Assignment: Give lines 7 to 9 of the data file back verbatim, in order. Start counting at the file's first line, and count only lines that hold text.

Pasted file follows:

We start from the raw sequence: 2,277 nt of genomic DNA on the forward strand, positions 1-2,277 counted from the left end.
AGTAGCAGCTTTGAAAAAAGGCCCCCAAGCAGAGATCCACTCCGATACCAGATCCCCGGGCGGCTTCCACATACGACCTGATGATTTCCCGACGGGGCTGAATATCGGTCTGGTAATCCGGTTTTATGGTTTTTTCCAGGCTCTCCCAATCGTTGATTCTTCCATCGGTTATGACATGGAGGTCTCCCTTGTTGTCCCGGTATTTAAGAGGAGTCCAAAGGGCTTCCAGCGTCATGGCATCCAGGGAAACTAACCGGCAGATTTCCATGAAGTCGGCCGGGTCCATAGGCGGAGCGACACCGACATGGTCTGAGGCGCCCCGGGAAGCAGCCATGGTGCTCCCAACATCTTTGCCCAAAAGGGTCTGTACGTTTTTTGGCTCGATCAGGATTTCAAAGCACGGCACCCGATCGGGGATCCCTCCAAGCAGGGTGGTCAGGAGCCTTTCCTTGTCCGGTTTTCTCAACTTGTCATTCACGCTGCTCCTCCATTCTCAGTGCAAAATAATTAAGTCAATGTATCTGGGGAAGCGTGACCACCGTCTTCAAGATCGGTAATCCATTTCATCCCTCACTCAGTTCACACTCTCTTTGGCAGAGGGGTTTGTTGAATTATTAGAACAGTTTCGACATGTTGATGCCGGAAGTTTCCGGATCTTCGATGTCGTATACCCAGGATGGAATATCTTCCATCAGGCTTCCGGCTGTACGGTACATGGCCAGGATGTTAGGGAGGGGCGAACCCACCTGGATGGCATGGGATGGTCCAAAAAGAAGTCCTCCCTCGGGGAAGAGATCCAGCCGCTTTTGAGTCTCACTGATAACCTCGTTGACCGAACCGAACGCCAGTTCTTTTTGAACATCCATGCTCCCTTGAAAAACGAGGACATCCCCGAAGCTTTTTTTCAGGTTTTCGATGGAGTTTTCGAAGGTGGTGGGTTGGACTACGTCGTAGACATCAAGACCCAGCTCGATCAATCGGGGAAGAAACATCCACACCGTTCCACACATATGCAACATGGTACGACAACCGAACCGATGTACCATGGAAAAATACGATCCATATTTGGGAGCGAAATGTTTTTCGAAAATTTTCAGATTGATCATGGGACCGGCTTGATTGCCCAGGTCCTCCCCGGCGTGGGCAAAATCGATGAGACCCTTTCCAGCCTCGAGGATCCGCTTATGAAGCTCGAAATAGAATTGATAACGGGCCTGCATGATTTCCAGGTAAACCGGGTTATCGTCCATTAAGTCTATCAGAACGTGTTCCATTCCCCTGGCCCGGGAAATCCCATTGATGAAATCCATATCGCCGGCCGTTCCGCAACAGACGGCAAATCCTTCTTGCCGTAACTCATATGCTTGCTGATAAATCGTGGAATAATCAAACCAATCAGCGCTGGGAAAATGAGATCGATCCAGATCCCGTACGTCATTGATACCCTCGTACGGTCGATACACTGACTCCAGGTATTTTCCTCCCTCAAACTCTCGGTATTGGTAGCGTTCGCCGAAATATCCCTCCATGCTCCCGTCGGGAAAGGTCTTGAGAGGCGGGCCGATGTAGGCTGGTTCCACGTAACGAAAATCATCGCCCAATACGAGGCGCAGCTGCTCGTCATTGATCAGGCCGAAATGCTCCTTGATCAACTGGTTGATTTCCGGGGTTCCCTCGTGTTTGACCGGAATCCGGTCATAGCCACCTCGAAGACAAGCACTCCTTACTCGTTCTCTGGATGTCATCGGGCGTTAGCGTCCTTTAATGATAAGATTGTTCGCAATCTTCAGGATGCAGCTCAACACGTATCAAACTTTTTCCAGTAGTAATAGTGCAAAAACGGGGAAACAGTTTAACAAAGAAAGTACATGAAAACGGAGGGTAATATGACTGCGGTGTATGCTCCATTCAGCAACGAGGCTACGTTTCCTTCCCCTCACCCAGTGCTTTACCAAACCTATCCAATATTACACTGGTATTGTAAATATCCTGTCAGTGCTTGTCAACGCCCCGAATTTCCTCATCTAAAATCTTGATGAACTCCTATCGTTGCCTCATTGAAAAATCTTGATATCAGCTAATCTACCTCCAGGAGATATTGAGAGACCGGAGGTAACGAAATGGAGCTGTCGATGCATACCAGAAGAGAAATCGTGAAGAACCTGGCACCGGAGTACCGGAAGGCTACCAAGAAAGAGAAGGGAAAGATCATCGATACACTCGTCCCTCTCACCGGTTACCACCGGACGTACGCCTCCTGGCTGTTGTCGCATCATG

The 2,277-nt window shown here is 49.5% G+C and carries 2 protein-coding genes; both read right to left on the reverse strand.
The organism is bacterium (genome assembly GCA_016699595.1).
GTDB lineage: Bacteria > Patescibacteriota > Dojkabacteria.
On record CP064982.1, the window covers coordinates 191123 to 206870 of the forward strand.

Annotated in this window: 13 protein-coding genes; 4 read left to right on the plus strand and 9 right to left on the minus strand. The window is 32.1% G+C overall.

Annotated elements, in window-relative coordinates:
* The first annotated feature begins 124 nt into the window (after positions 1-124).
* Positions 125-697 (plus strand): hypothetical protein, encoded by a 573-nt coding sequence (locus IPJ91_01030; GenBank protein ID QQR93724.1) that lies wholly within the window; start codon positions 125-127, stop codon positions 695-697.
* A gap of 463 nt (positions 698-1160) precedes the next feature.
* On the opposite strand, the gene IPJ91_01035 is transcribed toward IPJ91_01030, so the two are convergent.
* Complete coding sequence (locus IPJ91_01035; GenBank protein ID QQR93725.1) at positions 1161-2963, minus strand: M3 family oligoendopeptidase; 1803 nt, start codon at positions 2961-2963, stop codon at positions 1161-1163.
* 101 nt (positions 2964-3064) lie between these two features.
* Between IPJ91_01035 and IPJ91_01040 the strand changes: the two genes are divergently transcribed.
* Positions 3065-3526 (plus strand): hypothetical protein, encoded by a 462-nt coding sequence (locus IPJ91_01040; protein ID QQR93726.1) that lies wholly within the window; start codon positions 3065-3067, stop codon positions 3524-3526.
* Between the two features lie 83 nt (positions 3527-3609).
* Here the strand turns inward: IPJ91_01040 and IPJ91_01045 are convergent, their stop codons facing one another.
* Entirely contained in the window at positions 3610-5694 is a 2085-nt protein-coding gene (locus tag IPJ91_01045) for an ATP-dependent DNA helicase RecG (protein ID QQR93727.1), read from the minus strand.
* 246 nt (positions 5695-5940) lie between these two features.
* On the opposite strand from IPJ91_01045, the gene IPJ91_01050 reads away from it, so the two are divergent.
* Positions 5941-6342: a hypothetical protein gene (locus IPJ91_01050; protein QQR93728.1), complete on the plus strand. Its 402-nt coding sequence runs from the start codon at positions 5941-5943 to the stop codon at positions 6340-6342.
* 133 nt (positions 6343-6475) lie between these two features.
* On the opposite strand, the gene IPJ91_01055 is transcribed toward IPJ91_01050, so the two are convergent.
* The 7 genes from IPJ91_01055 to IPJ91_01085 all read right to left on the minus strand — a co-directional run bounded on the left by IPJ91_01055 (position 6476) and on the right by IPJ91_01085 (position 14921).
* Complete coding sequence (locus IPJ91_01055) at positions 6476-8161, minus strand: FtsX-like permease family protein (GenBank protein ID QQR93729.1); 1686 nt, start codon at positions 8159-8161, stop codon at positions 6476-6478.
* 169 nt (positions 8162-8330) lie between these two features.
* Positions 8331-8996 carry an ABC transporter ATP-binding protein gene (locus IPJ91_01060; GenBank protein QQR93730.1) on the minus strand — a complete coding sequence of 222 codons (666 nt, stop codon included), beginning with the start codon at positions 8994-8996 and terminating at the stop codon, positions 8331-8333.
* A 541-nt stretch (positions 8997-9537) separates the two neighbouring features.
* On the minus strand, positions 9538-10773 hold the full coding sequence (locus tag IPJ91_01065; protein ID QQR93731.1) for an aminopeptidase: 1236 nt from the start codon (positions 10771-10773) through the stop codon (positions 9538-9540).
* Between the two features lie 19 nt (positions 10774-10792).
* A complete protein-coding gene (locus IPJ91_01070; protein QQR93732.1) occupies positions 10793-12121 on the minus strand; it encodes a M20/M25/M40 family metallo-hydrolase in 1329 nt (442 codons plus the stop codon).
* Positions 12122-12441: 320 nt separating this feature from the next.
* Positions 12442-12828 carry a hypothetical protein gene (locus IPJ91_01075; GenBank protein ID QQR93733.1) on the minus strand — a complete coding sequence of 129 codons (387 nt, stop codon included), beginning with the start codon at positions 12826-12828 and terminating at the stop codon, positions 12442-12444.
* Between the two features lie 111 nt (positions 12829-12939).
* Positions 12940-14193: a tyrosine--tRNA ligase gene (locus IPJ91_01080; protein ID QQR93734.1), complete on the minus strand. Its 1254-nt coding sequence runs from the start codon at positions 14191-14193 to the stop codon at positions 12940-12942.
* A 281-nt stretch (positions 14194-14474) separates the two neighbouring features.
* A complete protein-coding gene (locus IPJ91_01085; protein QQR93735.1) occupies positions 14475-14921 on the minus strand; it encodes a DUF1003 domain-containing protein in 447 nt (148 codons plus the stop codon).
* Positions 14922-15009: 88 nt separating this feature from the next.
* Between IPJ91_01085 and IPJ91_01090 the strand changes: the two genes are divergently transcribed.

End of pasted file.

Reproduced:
Annotated in this window: 13 protein-coding genes; 4 read left to right on the plus strand and 9 right to left on the minus strand. The window is 32.1% G+C overall.

Annotated elements, in window-relative coordinates:
* The first annotated feature begins 124 nt into the window (after positions 1-124).